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Analysis: Ben Smith's extra detail distinguishes his fullback play

The Highlanders player once again showed an intelligent skill to buy his side time at the breakdown.

Smith was at his sublime best against England on Saturday.
Smith was at his sublime best against England on Saturday.
Image: Photosport/Andrew Cornaga/INPHO

BEN SMITH TURNED in another excellent performance as he inspired New Zealand to a 28-27 victory over England in Dunedin on Saturday.

While Israel Dagg is a world-class player at his best and the injured Charles Piutau provides another interesting option in the long-term, head coach Steve Hansen cannot deny Smith the 15 shirt this season. The Highlanders man is in stunning form and combines incredibly effective attacking play with dogged defensive effort.

The covering tackle and turnover on Manu Tuilagi just before half time was a clear highlight, as were Smith’s pass and support line in the sweeping New Zealand counter-attack that ended with him touching down in the 43rd minute.

The 28-year-old does the basics of the game excellently, tackling well, passing competently, fielding high kicks with dominance and consistently working hard off the ball.

But Smith possesses lots of extraordinary skills too, such as the ability to slip his legs out of tackles even when defenders seem to have a strong wrap of the arms with which to haul him down.

His centre of gravity and ability to continue to move forward on his feet when other players would stumble and go to ground marks Smith out as special. Those same physical abilities lend themselves to another of the little skills that Smith has added to his repertoire.

Twice in the game we saw the Kiwi fullback go to deck under a tackle, immediately release the ball, get back to his feet, pick the ball off the ground and continue forward, all in the space of less than a second. It’s something we’ve seen him do in Super Rugby this season too.

Smith Pick and Go Off Himself

It’s a peculiar skill, but one which appears to becoming increasingly common in the game. Referee Jaco Peyper was happy with Smith’s actions, shouting “play on!” both times the fullback carried out this action.

As we see above, Smith doesn’t make too many yards on what is essentially his second carry of the ball, but the intention is to buy his teammates a crucial extra second in which to secure the breakdown.

That said, Smith does claw his way a few extra metres up the pitch in the example above, as he recognises the lack of players immediately around him after Dave Wilson ‘completes’ the original tackle.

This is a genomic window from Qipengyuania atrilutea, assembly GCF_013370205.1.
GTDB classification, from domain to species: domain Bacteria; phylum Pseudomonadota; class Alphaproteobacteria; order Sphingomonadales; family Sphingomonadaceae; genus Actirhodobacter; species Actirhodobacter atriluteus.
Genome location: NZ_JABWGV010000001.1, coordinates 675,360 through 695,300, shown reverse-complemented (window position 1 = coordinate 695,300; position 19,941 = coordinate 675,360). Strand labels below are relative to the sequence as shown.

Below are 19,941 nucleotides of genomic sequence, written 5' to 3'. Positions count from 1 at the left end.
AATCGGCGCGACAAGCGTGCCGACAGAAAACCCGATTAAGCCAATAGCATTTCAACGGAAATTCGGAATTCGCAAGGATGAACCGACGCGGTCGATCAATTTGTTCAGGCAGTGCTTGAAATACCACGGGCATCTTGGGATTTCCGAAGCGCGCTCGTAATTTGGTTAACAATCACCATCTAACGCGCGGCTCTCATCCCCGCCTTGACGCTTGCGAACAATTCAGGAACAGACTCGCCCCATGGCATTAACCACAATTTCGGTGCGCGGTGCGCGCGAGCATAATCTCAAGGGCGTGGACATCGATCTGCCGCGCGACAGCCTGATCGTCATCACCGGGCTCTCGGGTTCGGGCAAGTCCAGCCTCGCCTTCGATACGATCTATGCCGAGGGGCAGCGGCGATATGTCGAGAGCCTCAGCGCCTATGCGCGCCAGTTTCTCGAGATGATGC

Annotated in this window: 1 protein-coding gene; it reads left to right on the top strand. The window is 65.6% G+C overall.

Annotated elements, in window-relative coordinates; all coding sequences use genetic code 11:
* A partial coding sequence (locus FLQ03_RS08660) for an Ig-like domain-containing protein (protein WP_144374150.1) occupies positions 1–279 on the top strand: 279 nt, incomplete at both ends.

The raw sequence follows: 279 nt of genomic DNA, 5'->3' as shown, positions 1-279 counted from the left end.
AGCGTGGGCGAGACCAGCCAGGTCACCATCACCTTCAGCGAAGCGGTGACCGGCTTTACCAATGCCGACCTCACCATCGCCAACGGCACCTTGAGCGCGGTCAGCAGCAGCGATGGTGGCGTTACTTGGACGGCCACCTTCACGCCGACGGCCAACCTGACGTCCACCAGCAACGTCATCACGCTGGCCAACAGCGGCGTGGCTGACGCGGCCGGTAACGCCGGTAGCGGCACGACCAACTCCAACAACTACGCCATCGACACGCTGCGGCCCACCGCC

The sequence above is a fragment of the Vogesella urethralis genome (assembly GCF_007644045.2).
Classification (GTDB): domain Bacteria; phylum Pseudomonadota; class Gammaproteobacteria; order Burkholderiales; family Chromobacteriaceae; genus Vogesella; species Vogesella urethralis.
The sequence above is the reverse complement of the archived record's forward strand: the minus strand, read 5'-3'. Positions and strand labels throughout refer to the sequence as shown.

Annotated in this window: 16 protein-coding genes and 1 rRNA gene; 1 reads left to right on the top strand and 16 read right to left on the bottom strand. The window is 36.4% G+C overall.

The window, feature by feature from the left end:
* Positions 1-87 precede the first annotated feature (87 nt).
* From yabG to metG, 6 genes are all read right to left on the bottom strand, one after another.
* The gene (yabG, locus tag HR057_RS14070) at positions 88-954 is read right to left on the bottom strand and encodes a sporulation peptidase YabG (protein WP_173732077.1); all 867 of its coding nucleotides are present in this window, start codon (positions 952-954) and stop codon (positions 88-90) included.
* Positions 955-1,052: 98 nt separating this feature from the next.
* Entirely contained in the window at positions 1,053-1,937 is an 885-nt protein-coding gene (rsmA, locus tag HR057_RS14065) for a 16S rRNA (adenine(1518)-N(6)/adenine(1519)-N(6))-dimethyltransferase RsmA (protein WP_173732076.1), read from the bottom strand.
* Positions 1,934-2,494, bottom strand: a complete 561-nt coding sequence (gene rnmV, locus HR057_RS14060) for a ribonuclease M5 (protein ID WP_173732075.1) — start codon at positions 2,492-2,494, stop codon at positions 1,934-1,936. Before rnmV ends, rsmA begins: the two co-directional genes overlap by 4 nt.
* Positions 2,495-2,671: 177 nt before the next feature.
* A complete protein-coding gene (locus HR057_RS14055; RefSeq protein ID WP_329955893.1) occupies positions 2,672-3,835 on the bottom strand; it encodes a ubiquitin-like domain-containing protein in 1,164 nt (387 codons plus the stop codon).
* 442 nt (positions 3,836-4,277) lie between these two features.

Later in the game, we saw a second example of the skill from Smith, although this time he made even less headway on his ‘second’ carry of the ball.

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Smith Back on his Feet

Again, we see that the English tackler [this time Dylan Hartley] doesn’t fully complete the tackle, or at least doesn’t hold onto Smith for that crucial split-second on the deck. That allows the New Zealander to pull off the same trick.

As Smith goes into contact, he is already thinking about keeping the pill alive as best he can. He places the ball on the ground – thereby releasing it – as he is using that phenomenal core strength of his to bounce back up to his feet.

Back on his Feet .1

Back on his Feet .2

On this occasion, Smith can’t get his legs back out in front of himself to get meaningful strides in, but he does manage to roll another metre up the pitch, allowing Brodie Retallick, Richie McCaw and Sam Whitelock to ensure swift, clean ball at the ruck.

On the very next phase, New Zealand score wide on the right through Ma’a Nonu, benefiting hugely from that quick possession.

It’s worth stressing that this little skill of Smith’s is not something that is suited to over-use; no player would look to carry it out every time they go into a tackle situation. Furthermore, some referees may be less willing that Peyper to accept it as a legal movement.

We have seen the skill intelligently used this season after attacking players make big linebreaks and become isolated from their teammates; this release of the ball and immediate ‘pick and go’ buys a crucial second or two for the support to arrive.

If Cian Healy had managed to pull off such an action in the clip below, could he have come away with a try, rather than a penalty against him for not releasing the ball? The circumstances are clearly different, with more bodies around the attacker, but it’s worth a quick thought.

Healy pinged

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Murray Kinsella

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